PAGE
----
I grew up in a beautiful region that did not know it was beautiful. That is the starting point of this tale, like the ugly duckling. Once upon a time there was a region called ugly. Its language was called backward; its people uneducated. Its ancient green mountains were labelled not-city, and its productive family farms labelled not-industry.
Where you grow up matters. And what you are taught to believe there matters even more.
This series looks at regional development starting points. When working in or for or with rural regions, it’s important to understand our own starting-points. These affect how we see the regional development landscape, and how we frame problems and solutions.
The first starting point is where you are from.
This isn’t as simple as saying “I’m from a rural region.” That can be a point of credibility, of course; I have heard it used by city-based colleagues when discussing rural issues or rural communities. It suddenly become important for them to say:
I grew up in [insert name of rural town here].
Subtext: “I get it”.
Whether or not they actually do “get it” depends. But the point here isn’t about being born “rural” or “not-rural”, or some hybrid of suburban or mobile childhoods. These categories matter very little.
Rather, it’s about our specific starting-places: real physical places with landscapes and buildings, trees and rocks, people and ideas, that formed your first views of the world.
These starting points tend to keep on colouring and framing what we see, even many years later. They make a difference to how we think about concepts like regional development, and the logics we use to create change.
From my own “home place” here are three frames that still influence what I see today.
- The Hollow
Hollow, pronounced holler, is West Virginia dialect for the deep valleys between hills. Hollow was a word people used, but it wasn’t a proper word; nor were hollows themselves particularly proper. In the cultural imaginary hollows were wild, wooded places, hillbilly havens, full of pickup trucks and stills. In practice they were very loosely defined geographies: narrow valleys far from town, most with roads and houses. Some people admitted to living “up a hollow” though most did not.
Hollows taught me that we had our own words; I loved the sound of them, though our traditional Appalachian dialect did not fit the rules of grammar. Hollows encouraged me to look at a landscape of streets and trees and wonder what was else was there, behind the surface, down back roads, their banks tumbling wild with touch-me-nots and honeysuckle. I began to wonder what lives were lived behind the hills, right nearby, just out of sight.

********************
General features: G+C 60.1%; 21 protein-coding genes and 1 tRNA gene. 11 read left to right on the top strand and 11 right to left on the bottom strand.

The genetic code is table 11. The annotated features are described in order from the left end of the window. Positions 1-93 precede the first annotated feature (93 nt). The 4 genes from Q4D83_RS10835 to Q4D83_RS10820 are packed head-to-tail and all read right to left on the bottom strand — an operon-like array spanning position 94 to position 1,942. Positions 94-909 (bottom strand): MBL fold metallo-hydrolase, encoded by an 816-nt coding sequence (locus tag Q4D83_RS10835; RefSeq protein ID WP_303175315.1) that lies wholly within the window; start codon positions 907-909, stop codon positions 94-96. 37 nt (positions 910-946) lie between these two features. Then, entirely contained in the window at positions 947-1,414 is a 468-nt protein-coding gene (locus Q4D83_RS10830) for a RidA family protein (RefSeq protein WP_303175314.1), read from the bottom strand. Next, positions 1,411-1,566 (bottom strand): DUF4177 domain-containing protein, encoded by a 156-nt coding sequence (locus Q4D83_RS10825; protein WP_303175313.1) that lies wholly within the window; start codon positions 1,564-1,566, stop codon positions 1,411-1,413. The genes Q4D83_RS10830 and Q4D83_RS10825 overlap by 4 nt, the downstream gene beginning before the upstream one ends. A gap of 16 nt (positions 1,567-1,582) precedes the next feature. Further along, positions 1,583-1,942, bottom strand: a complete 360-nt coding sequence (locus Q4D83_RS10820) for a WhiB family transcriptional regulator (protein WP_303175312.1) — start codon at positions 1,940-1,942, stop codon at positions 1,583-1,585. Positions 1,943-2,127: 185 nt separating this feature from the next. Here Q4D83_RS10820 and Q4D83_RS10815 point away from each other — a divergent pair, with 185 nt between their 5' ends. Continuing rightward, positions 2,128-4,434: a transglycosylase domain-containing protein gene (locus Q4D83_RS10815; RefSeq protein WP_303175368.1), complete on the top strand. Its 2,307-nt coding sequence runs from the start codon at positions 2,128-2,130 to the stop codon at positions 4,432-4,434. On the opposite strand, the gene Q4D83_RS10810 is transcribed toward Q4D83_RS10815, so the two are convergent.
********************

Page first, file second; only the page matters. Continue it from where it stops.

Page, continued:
Hollows taught me to look at the world from the bottom up.
2. The Shops
I’ve always had a fascination with shops. It might be because shops were where my grandmother went to escape. There was a shop called Hills and she used to take me there with her, in her big car. It was the type of shop that had everything, in the days – when I was very young – when some department stores were still local. Another local shop recycled dolls, people brought in their old ones to trade and my grandmother saved them: gave them new dresses and new hair. I still have some of those dolls.
I remember shops and I remember how they disappeared. The Hills closed, so many years ago, I was maybe five. Then Murphy’s – with the soda fountain – closed, the Parson Sauders became Stone & Thomas, some big city firm, and only the old people kept calling it Parson Sauders. K Mart came in, and another big chain, and one by one the signs went up the hill, big shiny signs in the trees, names from somewhere else. No one owned these shops; and no one seemed to control them. One day, they chopped the top off the hill. That hill became paved, with big names you know: the Walmart, the Lowe’s.
The shops taught me to notice what is local, and what is not.
3. The Roll of Stamps
When I was eight I told the grownups I wanted to be a writer. The grownups told me: Writers don’t come from West Virginia. Years later, I learned that was wrong…but when you’re eight, you believe what you’re told. Right?
Well, no. I wrote, regardless; I sent my manuscripts away to editors in New York – starting when I was about nine. Poor editors! I can only imagine what landed on their desks. Apologies if any of you are reading….
These were the days of electric typewriters, then dot matrix printers. Manuscripts had to be typed double spaced, one sided, no mistakes, and accompanied by a SASE – a self-addressed stamped envelope. That meant for one piece of writing, I needed at least two stamps: one to send it away, and one to bring it back. So all through my childhood, birthday presents and Christmas presents always included the one thing I needed most: a roll of stamps.
My words traveled in envelopes to New York, where books came from. Then they traveled back again folded up in small their SASE, with little notes to say they were not wanted.
Until I was eighteen, when a New York editor said yes.
I learned that if you start on the margins, you need to buy a lot of stamps.
Those stories from the rural region where I was born just hint at some of the ways my own starting points have influenced how I see rural people and places. I remain unshakably convinced that beauty and brilliance can come from places that other people consider poor, or marginalised, or in need of paving-over. I look for the potential on the ground and am suspicious of the shiny signs on the hill. These are my biases, and my strengths.
And what about you? How does your “home place” – where you are from – influence how you see rural regions? How does it colour and frame the causes and ideas that you are most passionate about? Admitting our biases is also admitting what we know, and what we don’t know. It is the first step toward reflexive practice: that is, the ability to see yourself and your role in the regional development story.